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Wild Bergamot Monarda Fistulosaor

Wild Bergamot Monarda Fistulosaor

Wild Bergamot Monarda Fistulosa

Monarda fistulosa (Wild Bergamot) is a perennial perennial clump-forming! It likes light, dry soils or open woods. It blooms year-round in an abundance of purple flowers. Monarda fistulosa (Wild Bergamot)'s leaves can be used to flavor tisanes and is attractive to butterflies and hummingbirds. It prefers well-drained soil. Eastern bergamot is more showy.Monarda fistulosa is an herbaceous perennial that grows from slender creeping rhizomes, thus commonly occurring in large clumps. The plants are typically up to 3 ft (0.91 m) tall, with a few erect branches. Its leaves are 2–3 in (5.1–7.6 cm) long, lance-shaped, and toothed. Its compact flower clusters are solitary at the ends of branches. Each cluster is about 1.5 in (3.8 cm) long, containing about 20–50 flowers. Wild bergamot often grows in rich soils in dry fields, thickets, and clearings, usually on limy soil. The plants generally flower from June to September.

Wild

Monarda fistulosa (Wild Bergamot) is a clump-forming perennial boasting masses of fragrant, lilac-purple, tubular flowers, borne in dense, globular terminal heads, 2-3 in. across (5-7 cm). Blooming for weeks from mid summer to early fall, they rest upon a whorl of decorative whitish bracts. The colorful and nectar-rich blooms ensure that butterflies and hummingbirds are regular visitors to the garden. The foliage of deep green aromatic leaves may be used to flavor teas. Less showy than the blossoms or Monarda didyma, Wild Bergamot is best suited to wild gardens, prairies and meadows.We love Wild Bergamot because it can be planted in spring, on bare soil, and will germinate without overwintering; it does not need stratification.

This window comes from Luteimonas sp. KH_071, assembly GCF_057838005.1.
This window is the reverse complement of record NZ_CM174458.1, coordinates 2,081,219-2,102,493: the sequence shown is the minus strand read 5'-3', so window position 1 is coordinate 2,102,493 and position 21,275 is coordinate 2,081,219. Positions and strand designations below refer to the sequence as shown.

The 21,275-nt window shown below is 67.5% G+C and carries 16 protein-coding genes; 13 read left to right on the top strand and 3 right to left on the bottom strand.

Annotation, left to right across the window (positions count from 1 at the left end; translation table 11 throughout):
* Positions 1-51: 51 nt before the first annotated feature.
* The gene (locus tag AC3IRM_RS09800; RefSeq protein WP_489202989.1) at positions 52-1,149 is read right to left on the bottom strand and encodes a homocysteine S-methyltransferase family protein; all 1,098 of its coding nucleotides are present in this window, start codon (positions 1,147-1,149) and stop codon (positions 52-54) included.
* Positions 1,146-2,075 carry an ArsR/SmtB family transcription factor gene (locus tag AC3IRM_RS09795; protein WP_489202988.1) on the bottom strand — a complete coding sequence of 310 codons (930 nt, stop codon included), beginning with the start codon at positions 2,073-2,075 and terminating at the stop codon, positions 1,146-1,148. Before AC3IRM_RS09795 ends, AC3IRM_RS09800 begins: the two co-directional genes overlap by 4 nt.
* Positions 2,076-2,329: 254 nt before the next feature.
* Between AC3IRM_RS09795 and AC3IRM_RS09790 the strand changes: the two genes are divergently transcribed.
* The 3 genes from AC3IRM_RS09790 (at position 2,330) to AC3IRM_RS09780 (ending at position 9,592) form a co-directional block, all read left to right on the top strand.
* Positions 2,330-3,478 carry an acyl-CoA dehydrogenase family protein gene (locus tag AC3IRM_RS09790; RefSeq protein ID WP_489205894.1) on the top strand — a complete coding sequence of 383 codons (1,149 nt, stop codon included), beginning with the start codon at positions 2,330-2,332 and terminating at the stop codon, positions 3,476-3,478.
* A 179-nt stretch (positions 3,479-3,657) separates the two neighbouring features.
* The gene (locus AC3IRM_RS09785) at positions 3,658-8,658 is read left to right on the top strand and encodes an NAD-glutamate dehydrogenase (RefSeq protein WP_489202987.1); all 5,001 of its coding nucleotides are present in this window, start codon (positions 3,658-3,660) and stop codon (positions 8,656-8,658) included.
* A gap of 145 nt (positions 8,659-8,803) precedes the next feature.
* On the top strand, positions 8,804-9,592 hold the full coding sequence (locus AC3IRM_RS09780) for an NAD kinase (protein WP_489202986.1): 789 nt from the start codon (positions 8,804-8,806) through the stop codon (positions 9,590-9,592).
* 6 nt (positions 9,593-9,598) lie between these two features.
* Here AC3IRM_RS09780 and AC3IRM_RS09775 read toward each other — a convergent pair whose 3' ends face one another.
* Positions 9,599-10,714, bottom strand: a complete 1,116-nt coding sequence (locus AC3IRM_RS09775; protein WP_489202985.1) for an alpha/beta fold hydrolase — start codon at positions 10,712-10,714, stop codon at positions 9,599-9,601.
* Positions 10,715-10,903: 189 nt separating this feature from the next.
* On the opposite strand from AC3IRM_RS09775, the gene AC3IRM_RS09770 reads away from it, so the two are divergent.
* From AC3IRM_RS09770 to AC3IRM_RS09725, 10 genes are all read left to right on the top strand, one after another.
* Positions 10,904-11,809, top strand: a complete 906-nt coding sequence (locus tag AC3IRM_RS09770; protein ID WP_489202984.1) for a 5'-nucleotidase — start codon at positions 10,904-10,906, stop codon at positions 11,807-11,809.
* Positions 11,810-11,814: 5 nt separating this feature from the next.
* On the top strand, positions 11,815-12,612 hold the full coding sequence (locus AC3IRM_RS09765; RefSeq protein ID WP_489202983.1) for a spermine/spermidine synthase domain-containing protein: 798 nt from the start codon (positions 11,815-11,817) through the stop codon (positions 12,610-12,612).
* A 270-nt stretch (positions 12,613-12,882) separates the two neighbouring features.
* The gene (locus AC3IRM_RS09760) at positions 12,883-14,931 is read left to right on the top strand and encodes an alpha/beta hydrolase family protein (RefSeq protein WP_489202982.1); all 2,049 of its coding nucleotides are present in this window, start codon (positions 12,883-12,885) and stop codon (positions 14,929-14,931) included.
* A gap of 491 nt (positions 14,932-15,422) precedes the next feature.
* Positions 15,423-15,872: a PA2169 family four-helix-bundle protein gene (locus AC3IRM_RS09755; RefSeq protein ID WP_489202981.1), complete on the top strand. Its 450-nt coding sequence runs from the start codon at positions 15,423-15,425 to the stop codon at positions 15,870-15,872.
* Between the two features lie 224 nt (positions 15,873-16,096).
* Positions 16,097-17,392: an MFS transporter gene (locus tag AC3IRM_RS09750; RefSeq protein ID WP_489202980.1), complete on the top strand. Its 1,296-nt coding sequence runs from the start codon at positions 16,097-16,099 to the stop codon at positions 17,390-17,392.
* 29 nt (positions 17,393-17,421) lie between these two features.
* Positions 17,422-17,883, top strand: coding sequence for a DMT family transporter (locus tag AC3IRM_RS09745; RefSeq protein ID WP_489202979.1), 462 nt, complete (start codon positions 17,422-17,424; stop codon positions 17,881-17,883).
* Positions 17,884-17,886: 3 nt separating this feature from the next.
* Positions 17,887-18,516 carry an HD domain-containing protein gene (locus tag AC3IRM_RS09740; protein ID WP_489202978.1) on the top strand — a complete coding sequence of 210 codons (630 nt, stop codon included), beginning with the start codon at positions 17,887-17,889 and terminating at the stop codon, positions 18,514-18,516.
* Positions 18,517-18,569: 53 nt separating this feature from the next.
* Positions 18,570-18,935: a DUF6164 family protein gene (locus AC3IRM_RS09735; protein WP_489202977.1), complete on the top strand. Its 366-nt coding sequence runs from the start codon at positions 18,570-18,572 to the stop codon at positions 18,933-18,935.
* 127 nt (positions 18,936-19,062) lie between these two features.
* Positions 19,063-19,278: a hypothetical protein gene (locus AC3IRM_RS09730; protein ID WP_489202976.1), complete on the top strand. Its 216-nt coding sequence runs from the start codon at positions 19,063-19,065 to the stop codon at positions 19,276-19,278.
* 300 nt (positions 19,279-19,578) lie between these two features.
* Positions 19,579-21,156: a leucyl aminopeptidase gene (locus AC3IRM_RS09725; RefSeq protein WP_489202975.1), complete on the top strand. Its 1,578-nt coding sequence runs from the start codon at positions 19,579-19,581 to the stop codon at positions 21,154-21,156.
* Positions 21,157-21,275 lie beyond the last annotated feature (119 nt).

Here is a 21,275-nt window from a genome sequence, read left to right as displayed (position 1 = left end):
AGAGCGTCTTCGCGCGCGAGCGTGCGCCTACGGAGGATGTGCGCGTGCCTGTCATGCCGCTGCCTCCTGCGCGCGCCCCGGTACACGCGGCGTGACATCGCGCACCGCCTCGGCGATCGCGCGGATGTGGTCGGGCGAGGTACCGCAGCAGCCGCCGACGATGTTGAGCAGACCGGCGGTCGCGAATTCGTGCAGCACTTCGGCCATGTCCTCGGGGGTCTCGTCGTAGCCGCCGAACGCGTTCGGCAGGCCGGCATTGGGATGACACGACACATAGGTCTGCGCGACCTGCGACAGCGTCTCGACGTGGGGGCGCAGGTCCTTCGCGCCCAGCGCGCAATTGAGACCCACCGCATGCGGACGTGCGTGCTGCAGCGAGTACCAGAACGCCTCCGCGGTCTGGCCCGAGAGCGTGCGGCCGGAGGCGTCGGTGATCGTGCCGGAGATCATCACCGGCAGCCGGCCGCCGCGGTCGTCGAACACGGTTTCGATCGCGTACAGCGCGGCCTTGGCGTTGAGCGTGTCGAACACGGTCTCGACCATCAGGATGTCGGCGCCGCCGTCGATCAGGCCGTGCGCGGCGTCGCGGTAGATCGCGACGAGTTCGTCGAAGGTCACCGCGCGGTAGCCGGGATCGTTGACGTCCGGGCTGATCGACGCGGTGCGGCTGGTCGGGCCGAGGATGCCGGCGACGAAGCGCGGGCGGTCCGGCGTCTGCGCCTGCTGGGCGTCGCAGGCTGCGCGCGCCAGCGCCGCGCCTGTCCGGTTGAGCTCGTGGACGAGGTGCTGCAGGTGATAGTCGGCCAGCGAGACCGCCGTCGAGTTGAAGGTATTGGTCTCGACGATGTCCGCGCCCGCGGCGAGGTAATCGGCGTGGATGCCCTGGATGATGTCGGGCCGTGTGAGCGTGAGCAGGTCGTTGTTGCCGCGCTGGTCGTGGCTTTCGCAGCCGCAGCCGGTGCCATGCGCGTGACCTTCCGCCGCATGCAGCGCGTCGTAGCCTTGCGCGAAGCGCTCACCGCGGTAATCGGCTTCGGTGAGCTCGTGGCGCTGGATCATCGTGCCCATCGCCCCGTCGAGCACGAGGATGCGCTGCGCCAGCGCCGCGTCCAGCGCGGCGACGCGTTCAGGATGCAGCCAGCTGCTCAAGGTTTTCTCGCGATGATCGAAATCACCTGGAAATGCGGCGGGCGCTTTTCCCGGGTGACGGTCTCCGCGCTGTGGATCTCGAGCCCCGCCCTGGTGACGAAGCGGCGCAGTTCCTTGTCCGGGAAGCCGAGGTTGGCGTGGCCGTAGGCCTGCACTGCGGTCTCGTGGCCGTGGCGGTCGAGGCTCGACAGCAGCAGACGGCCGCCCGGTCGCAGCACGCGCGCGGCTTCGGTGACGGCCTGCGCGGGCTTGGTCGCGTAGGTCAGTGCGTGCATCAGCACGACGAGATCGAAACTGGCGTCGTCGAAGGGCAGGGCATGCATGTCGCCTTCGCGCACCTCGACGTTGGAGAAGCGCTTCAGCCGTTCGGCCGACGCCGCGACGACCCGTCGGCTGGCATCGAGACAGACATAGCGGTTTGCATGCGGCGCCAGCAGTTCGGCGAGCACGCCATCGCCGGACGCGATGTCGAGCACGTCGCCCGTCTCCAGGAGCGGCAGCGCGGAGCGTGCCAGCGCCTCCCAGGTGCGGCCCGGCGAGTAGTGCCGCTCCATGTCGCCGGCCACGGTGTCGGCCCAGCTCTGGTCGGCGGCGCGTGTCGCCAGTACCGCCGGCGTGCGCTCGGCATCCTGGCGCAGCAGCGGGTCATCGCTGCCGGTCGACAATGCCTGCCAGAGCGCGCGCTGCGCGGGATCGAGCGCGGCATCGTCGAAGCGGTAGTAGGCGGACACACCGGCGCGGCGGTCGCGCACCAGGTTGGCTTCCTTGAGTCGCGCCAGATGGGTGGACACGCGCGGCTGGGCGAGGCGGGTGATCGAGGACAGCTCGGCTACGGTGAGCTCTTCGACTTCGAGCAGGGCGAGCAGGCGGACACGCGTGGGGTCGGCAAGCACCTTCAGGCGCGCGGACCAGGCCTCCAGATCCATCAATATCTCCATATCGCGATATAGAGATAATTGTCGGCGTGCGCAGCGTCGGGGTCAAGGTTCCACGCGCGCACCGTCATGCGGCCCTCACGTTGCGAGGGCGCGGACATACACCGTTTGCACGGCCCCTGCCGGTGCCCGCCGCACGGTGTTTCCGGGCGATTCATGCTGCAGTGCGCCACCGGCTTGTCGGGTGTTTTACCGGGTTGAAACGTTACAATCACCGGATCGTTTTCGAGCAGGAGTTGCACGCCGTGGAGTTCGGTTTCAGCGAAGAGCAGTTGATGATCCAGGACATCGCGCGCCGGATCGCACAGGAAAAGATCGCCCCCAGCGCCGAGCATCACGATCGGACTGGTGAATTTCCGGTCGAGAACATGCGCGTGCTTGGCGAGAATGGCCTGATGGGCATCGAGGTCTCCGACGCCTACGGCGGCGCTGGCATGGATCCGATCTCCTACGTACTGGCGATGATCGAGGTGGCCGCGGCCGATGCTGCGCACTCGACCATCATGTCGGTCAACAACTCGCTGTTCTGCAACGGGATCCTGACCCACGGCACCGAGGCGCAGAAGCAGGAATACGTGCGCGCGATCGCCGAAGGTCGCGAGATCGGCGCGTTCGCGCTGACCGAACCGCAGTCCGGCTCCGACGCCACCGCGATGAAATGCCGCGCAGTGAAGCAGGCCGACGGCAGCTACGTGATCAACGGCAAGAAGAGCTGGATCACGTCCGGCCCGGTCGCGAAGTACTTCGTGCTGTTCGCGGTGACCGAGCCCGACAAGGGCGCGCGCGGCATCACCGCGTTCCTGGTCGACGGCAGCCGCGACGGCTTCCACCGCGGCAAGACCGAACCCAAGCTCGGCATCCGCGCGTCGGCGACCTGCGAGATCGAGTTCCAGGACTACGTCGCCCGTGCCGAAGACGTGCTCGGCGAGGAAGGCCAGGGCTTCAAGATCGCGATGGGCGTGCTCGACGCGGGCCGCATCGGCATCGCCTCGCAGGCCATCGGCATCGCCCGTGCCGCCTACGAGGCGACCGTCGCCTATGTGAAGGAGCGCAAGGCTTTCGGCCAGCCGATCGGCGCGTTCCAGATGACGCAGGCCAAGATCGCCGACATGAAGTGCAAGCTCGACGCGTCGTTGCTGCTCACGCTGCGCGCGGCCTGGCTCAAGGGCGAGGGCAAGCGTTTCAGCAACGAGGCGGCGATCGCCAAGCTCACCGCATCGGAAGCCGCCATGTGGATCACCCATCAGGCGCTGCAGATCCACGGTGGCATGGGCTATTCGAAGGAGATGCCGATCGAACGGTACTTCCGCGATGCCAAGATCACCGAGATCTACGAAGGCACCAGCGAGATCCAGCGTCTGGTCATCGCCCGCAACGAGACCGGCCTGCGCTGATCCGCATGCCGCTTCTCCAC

Monarda fistulosa, also commonly called Bee Balm or Horse-Mint, has a lovely lavender blossom and distinctively aromatic foliage. It is a familiar component of prairie and savanna communities on all but the wettest of soils. Native to most of North America, it often is cited for its historical medicinal applications among indigenous peoples. These include poultices for boils and lacerations, as well as tea infusions for headaches, indigestion and colds and flu. Wild Bergamot is a favorite of butterflies, bees and hummingbirds. Wild bergamot is also one of the host plants of the Raspberry pyrausta butterfly. Its species name, fistulosa, refers to the tube-like structure of its blossoms, which appear from July through September, nicely complementing nearby yellow composite flowers, like Rudbeckia, Silphium, and Helianthus. Check out our short video about Wild Bergamot. (Source: www.prairiemoon.com)

 

 

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